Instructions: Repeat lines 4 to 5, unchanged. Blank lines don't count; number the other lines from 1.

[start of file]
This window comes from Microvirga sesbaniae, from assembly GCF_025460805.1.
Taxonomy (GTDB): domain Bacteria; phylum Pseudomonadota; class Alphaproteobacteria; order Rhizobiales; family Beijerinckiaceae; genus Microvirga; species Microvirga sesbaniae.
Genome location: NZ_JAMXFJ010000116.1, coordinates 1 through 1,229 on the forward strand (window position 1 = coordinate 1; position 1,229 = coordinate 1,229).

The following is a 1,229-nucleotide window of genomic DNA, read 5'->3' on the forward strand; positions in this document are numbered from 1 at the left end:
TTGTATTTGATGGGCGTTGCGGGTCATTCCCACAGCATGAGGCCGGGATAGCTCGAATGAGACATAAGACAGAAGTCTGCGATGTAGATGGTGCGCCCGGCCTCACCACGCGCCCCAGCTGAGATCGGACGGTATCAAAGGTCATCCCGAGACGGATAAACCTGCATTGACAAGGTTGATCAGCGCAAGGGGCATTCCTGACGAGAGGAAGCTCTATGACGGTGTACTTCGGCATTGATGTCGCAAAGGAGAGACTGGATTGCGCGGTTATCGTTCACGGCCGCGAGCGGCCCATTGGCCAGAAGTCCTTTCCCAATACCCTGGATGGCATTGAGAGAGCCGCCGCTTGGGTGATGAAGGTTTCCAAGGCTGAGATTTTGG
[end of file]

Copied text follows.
The following is a 1,229-nucleotide window of genomic DNA, read 5'->3' on the forward strand; positions in this document are numbered from 1 at the left end:
TTGTATTTGATGGGCGTTGCGGGTCATTCCCACAGCATGAGGCCGGGATAGCTCGAATGAGACATAAGACAGAAGTCTGCGATGTAGATGGTGCGCCCGGCCTCACCACGCGCCCCAGCTGAGATCGGACGGTATCAAAGGTCATCCCGAGACGGATAAACCTGCATTGACAAGGTTGATCAGCGCAAGGGGCATTCCTGACGAGAGGAAGCTCTATGACGGTGTACTTCGGCATTGATGTCGCAAAGGAGAGACTGGATTGCGCGGTTATCGTTCACGGCCGCGAGCGGCCCATTGGCCAGAAGTCCTTTCCCAATACCCTGGATGGCATTGAGAGAGCCGCCGCTTGGGTGATGAAGGTTTCCAAGGCTGAGATTTTGG